As an independent hip-hop artist, one of the most important things that you will need to do for your brand is to get out there and perform live shows.
While it’s definitely useful to have your music promoted online with various blog and being shared across social media, it’s even more powerful to start building a fanbase by booking live shows.
Once you’ve put in all the work recording, distributing and promoting your music, you need to be ready to get on stage and perform it.
Performing on-stage is far more difficult than many youngsters might ever have thought, but the power that comes from being able to do this is simply incredible.
In terms of brand building, performing live allows you to:
- Build a genuine fanbase of loyal members who can vouch for your ability outside of a recording studio
- Make a name for yourself amongst the live performers – much like a professional athlete, if you show up well in recording you’ll be scouted live. This lets you catch the eye of important industry contact such as a producer, A&R, label representative, etc.
- Learn some independence – many independent rappers think that they’ll just get help along the way from someone but as an indie artist, you need to put in all the work yourself. Being able to book live shows and pull a crowd in on the back of your own hard work is one of the most important and rewarding aspects of being on the independent grind.
For any good independent artist who isn’t living on delusions of grandeur, setting up live shows is something you’ll need to get used to.
You need to step up, though, and be prepared to actually make a fist of being the act that they pick. You need to step in, too, and actually go and visit the place in the beginning.
1) Act professional
The first thing that you need to accept, though, is that you won’t be able to just walk in and get accepted. You aren’t a customer, so they owe you nothing effectively. You need to turn up with a smooth and charming persona that will get you the time of day, and then you need to present your music in a professional manner.
You shouldn’t looking to find out what to expect from a venue as there are no set rules, but you can easily learn what they will generally expect from you. The first thing on the list is to be professional – a venue won’t hire a loose cannon or a kid who won’t follow the house rules.
Being professional is more than just being eloquent when you are in negotiations. It’ about having a brand, a following. Have your music easily accessible online; make sure you have a website and active social media pages, too.
Let them see that you have a following – no venue will book you, if it appears that you are riding solo and have no fans. So make sure that your fan representation is easy to see for everyone involved at the club with a professional link between all of your marketing materials like a website and social media pages.
2) Be ready to fail
Listen, failure isn’t something that you should be scared of – the most successful moments in your life tend to come on the back of failure. Securing that first gig where you raise the roof makes all of those knock backs and rejections feel so much more worth it.
Struggle is the name of the game when you first start trying to book shows, as you’ll find yourself in that old catch-22. They won’t hire you because you have no stage experience to call upon, but how can you get that experience in the first place without ever being taken on?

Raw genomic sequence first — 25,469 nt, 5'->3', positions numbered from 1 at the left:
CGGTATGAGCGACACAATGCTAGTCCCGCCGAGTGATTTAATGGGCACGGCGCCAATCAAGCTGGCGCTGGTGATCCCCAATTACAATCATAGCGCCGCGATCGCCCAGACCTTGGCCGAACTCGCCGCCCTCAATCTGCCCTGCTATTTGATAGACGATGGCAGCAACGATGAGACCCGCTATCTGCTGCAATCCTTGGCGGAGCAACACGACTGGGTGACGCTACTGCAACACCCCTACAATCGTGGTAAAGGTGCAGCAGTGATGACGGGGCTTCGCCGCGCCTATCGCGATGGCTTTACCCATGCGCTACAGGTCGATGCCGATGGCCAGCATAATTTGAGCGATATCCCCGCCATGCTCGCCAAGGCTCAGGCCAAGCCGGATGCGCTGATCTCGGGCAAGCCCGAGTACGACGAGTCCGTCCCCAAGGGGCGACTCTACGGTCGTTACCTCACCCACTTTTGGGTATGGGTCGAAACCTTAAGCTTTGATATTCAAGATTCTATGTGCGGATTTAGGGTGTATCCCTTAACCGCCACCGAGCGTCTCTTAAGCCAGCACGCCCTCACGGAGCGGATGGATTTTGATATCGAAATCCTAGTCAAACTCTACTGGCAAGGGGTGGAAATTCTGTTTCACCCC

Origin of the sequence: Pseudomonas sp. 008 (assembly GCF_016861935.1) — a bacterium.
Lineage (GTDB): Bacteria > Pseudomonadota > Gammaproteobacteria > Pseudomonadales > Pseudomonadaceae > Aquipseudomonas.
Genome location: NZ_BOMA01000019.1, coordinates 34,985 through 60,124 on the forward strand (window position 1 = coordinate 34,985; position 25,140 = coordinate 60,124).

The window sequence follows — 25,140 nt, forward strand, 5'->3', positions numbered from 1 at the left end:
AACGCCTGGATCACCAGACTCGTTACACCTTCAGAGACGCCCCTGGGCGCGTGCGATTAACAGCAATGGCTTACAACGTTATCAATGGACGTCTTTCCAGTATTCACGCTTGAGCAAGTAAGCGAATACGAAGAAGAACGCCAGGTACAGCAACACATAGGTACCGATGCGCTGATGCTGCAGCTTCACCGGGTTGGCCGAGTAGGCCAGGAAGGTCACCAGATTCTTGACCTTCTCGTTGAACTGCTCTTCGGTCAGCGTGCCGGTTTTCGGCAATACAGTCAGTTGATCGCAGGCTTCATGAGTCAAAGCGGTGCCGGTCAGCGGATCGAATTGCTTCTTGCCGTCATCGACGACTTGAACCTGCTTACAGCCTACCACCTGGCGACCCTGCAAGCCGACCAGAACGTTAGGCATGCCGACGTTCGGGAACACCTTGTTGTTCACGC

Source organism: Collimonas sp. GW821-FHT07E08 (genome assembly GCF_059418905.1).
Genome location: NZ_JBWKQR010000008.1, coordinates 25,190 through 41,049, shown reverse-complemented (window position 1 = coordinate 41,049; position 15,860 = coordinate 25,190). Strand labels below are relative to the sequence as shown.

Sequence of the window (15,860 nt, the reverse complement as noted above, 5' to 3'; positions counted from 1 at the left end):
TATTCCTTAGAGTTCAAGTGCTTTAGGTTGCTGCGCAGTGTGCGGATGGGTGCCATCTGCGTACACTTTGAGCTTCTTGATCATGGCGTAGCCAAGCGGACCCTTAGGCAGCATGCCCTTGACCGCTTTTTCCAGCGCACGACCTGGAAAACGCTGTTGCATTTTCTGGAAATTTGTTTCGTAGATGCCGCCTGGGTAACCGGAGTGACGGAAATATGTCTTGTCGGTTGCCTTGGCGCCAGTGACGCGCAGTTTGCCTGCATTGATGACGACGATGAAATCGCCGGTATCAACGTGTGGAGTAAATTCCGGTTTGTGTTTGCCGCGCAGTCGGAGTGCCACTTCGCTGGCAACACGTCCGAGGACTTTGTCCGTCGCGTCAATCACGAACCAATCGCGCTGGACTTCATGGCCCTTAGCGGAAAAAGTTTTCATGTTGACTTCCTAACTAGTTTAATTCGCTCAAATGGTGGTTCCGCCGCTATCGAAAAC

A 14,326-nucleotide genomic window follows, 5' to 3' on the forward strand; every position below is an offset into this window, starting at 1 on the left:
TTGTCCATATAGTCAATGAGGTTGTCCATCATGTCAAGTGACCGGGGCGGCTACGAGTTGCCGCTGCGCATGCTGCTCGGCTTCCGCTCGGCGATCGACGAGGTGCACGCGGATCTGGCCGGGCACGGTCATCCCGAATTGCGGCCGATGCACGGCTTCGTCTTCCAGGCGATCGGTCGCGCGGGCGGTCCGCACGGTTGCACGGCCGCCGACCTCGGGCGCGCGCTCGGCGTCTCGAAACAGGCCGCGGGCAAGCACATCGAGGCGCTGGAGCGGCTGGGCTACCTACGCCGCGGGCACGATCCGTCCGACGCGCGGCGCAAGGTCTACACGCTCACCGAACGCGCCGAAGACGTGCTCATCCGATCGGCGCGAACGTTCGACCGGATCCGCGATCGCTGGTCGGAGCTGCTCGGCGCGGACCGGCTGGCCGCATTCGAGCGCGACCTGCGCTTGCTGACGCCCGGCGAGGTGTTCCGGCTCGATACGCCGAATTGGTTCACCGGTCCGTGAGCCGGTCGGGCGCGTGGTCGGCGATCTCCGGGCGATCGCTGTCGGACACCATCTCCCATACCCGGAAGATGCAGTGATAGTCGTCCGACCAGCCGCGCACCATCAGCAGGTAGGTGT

Thankfully, this changes quite quickly. For your first few gigs you might find yourself having to offer out your services for nothing just to get a spot. But hey, if you’re other alternative is not performing and making no money why shouldn’t you consider it?
If a venue throws you the freebie curveball, don’t reject it out of hand if you aren’t getting any offers elsewhere. You might not get a wage that night, but if you put your soul into the performance you could have the makings of a positive review and reference as well as a small local following that will start to build up.
In short, be ready to get rejected – we all do – and be prepared to swallow your pride to get those first venues booked up.
3) Promote yourself
One of the biggest things separating an indie artist and one who’s on a major label is the promotion and marketing power they have behind them. While they might have a full department promoting the hell out of their live shows and music, you have to do all your promotion and marketing independently.
There’s no agency and no record label – you need to do it on yourself. The venue, if they bring you in, will do a bit of PR but to get the crowds in you need to do the hard work yourself.
Get onto websites like Fiverr and get some quality custom flyer and poster designs made up, and make sure that you are spending the hours hanging up these leaflets everywhere. Drop in at universities and other local areas to try and drum up some support.
It might not sound fair – you basically need to lose money at the start – but that’s the way of the industry. It’s the same in just about any industry. A web designer will need to set up an office; a chef will need a restaurant.
Everyone has to put a bit out at the start to make sure that they can get noticed and actually get a fan-base building. Don’t take it personally; it’s just the way of the modern industry.
You are investing in your chances of succeeding in the future, so be prepared to take a hit and venues will consider taking you on. They like to see eagerness, and when you have nothing else to offer in terms of a musical CV you need to be prepared to just get the head down and do it. A venue that takes you on can be the life-changing experience you need.
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